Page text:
So Jairus humbles himself. He leaves behind his safe, respectable piety to seek out the renegade healer from Galilee. People do crazy things to get close to this guy, to get through the crowds surrounding him. Just last week, some people cut a hole in someone’s roof to lower their paralyzed friend into the room where Jesus was. It worked. The paralyzed man can walk now.
Right now, Jairus would give anything to see his daughter walking again, instead of lying in bed, thrashing and moaning with fever, too weak even to sip water. So he ventures into the streets to find the healer, and he grits his teeth and forces his way through the crowd surrounding Jesus. Jairus has to use his knees and elbows, and he probably wouldn’t be able to get through at all, if his social status didn’t make him an object of respect and a little bit of fear. Finally Jairus reaches Jesus, and asks him for help, and Jesus says, “Yes, of course I’ll come to your house.”
Jairus has made very clear to this slightly disreputable street preacher that his daughter is dying. If Jesus were a good ER doctor, Jairus’ daughter would immediately go to the front of the line. Everyone else can wait. But Jesus doesn’t seem to be in any hurry. It’s incredibly hot, and the crowd stinks of sweat and bodies. Jairus feels like he’s going to be sick, and his daughter has no time to spare. Can’t Jesus walk any faster? But he doesn’t walk faster: he stops. And then he turns around to ask, “Who touched me?”
“Are you kidding?” his disciples ask. “In this crowd? It could have been anybody. Jesus, what are you doing? Come on. We have to go to Jairus’ house.”
But Jesus is still standing there. He’s talking to somebody, a gaunt, filthy woman who’s kneeling in the street, weeping and babbling. She tells Jesus that she’s been bleeding for twelve years – that’s as long as Jairus’ daughter has been alive -- and Jairus can’t help but wrinkle his nose and take a step back, because according to Temple law, bleeding women are unclean.
Jesus keeps talking to her. She was the one who touched him, and the minute her fingers brushed the fabric of his robe she felt the bleeding stop, felt herself healed, and Jesus felt something happen too, which is why he turned around. And now she’s kneeling there, telling Jesus the entire twelve-year saga of her symptoms and sufferings, while Jairus’ child lies at home, dying. This no-account woman has already stopped bleeding. She’s not dying. She can wait. But Jesus just stands there, and listens to her.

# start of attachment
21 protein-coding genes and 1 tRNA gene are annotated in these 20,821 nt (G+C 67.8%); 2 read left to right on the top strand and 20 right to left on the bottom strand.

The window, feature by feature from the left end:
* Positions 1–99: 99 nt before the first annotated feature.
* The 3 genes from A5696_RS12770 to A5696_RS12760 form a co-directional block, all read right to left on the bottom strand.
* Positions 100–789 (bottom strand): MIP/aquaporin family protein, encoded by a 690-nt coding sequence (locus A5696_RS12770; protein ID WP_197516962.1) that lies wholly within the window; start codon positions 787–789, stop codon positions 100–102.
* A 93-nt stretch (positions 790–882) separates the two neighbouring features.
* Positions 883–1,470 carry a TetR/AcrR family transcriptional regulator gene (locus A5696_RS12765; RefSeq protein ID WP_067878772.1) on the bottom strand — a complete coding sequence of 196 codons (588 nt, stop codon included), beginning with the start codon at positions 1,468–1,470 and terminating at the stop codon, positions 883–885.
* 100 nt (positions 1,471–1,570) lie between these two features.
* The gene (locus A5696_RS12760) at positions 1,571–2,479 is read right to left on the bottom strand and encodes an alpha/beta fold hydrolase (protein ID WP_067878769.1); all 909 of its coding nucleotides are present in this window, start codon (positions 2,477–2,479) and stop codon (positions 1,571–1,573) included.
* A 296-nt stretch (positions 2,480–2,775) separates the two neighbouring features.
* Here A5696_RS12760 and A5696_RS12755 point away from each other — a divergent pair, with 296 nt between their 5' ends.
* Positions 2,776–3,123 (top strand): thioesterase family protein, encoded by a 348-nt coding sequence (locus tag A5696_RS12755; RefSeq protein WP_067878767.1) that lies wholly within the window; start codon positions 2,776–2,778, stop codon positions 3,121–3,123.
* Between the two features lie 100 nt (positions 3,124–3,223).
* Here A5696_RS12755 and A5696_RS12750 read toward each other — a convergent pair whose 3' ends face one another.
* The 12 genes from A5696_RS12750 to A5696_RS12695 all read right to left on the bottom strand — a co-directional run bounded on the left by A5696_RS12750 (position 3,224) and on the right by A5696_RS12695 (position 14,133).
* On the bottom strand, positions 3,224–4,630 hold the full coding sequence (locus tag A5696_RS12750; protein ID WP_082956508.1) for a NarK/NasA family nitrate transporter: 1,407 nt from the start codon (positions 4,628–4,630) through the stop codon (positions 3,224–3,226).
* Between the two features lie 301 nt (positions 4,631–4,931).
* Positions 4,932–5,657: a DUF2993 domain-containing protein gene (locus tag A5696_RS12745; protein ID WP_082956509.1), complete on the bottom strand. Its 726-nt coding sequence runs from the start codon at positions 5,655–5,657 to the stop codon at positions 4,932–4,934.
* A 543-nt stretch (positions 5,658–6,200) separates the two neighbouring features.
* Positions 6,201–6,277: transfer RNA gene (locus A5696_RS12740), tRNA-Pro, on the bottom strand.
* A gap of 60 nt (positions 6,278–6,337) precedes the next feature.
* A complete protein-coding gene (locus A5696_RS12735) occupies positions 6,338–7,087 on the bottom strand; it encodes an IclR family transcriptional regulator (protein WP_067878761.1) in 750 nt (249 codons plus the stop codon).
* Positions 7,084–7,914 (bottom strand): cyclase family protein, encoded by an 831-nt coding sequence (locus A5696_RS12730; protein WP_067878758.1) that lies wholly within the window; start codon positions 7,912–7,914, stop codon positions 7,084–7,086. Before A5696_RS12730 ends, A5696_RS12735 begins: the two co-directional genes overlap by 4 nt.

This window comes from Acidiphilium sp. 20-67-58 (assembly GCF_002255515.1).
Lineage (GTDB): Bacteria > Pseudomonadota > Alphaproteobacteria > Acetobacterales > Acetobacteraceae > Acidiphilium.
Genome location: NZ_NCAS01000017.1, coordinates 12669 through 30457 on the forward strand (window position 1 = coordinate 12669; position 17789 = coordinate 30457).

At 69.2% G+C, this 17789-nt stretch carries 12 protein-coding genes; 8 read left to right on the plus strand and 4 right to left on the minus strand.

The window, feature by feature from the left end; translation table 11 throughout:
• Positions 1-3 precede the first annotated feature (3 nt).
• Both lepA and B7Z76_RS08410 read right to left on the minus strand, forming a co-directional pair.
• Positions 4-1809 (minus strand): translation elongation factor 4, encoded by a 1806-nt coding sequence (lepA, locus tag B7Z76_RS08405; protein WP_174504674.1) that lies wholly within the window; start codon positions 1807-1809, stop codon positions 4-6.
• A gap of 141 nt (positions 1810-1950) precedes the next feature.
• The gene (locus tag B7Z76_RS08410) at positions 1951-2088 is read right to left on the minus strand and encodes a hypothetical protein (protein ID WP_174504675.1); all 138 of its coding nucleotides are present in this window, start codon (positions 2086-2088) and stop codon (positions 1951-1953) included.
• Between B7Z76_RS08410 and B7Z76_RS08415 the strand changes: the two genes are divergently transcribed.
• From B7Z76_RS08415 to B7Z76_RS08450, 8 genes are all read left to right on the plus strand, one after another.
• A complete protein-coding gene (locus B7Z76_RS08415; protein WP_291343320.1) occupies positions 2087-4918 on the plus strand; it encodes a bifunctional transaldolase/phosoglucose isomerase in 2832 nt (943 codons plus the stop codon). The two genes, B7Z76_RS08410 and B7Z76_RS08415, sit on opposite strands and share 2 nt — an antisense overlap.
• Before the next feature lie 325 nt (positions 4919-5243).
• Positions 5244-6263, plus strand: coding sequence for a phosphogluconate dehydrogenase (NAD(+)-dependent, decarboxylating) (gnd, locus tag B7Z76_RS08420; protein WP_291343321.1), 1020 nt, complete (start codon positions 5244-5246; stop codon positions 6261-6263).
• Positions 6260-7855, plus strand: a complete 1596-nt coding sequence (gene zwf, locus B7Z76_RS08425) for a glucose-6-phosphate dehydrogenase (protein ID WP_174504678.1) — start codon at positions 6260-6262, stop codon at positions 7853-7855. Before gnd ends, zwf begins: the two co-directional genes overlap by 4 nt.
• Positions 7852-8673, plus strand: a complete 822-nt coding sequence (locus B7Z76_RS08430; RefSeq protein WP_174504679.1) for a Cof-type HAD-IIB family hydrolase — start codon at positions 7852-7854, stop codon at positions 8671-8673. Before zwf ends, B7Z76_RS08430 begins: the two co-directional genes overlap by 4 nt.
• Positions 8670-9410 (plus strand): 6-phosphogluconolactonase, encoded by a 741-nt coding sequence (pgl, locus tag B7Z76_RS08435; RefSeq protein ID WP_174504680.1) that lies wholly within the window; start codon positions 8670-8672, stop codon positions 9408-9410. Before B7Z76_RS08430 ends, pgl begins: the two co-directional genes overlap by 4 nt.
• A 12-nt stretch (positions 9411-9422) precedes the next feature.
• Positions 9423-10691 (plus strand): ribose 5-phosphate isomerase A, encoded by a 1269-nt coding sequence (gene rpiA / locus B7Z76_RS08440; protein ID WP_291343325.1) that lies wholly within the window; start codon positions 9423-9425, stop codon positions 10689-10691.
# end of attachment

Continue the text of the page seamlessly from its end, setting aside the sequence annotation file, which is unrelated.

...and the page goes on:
Take a moment now to imagine what Jairus must have felt as Jesus stood there listening to the bleeding woman. Imagine what Jairus must have wanted to say.
Well, probably Jairus did say all that. He probably yelled a number of things we don’t feel comfortable even whispering in church. It’s entirely likely that he started tugging on Jesus’ sleeve, at the very least. But Jesus didn’t budge; he stayed there, listening to this woman with no money and no social status, who until a little while ago also had no hope. Yes, she was already physically cured. Her bleeding stopped the moment she touched Jesus’ robe. But healing and cure are two different things. Healing takes longer, and goes deeper. Jesus listened to her until she’d told “the whole truth,” Mark tells us, and then he pronounced her well, and Jairus must have let out a huge sigh of relief and thought, “Finally! Now we can get moving!”
But that’s the moment when the messengers come to tell Jairus that his daughter is dead.
I’m not going to ask you to imagine what Jairus must have felt then. I don’t think we can begin to imagine it unless we’ve been there. Jairus didn’t have the privacy of a Consult Room: he had to go through hell in public. He must have thought, “If only Jesus hadn’t stopped to listen to that unclean woman who’d already stopped bleeding, my daughter would still be alive.” When Jesus said, “Do not fear, only believe,” Jairus must have wanted to punch him. How could he believe? What was left to believe?
We know how the story ends. It’s the happiest ending, the child raised from the dead. But I wonder if Jairus ever really recovered. How do you ever get over hearing that your child is dead, even if she’s then given back to you? How do you ever get over seeing her dead, even if a few minutes later, she’s skipping around the room and munching on a piece of bread? What lessons about God do you take away from this heart-breaking, terrifying episode?